Tim Duncan and the San Antonio Spurs are back in the Western Conference Finals. (AP)

 

Since 1999, the San Antonio Spurs have won four NBA titles and are playing again like the team to beat. After sweeping the Jazz and Clippers in the first two rounds of the playoffs, the Spurs are on an 18-game winning streak dating back to the regular season.

Sean Elliott played for San Antonio for 11 seasons. Today, he’s an analyst for the Spurs’ telecasts on Fox Sports Southwest.

“Their chemistry has been the best that I’ve seen in a long, long time,” Elliott said. “To me, they’re the deepest Spurs team I’ve ever seen. We’ve won 18 in a row, but over the last two months of the season, we’ve been even better than that record would indicate.”

Elliott was on the title team in 1999, Tim Duncan’s second season.

“I just think Timmy’s one of the greatest players to ever play the game, period,” Elliott said. “He just wants to win and that’s what we all say we admire in athletes, but our actions are different in today’s society. Our actions support style and guys that are flashy…yet a guy that the league should rightfully hold up, the guy flies under the radar year after year after year.”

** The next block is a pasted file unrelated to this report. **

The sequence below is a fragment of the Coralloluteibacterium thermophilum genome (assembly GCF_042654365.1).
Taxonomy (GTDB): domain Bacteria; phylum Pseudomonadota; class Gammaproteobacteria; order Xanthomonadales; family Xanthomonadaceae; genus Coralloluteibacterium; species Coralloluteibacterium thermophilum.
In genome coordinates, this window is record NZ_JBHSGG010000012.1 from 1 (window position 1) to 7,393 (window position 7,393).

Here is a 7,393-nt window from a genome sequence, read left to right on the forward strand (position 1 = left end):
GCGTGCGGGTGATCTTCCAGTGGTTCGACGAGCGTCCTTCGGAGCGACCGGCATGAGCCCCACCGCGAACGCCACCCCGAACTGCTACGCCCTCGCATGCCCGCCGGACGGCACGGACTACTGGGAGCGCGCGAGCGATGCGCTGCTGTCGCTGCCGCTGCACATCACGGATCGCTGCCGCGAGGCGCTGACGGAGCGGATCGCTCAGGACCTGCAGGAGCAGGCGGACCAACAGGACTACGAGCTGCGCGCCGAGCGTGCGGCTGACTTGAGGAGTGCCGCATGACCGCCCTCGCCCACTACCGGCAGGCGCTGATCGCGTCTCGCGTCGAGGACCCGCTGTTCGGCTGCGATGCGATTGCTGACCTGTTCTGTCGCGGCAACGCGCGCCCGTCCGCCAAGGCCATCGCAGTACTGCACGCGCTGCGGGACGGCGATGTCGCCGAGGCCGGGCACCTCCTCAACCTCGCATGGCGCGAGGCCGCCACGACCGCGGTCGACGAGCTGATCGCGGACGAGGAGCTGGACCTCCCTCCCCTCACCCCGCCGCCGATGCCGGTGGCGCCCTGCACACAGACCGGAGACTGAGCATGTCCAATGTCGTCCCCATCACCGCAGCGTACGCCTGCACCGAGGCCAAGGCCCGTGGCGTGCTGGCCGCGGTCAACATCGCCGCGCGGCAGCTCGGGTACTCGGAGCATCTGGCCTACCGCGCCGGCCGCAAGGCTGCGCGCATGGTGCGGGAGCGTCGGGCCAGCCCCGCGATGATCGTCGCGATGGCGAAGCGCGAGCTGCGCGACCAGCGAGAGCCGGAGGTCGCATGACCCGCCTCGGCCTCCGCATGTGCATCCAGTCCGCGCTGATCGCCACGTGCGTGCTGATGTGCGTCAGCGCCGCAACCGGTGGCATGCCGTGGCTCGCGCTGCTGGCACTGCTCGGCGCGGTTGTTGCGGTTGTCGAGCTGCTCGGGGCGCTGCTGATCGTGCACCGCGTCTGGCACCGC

Despite the Spurs’ steady success, whenever San Antonio makes a run in the playoffs, it seems as if they’re treated like a dark horse. And people in San Antonio are very aware of that perception.

“I think the people are aggravated by it,” Elliott said. “They want their due respect and due recognition. I think the players are accustomed to it. I saw this one reporter say the other day, ‘Hey, the Spurs are flying under the radar once again!’ I said back to the TV, ‘You are the radar! If they’re flying under the radar, it’s your fault because you’re not covering sports.'”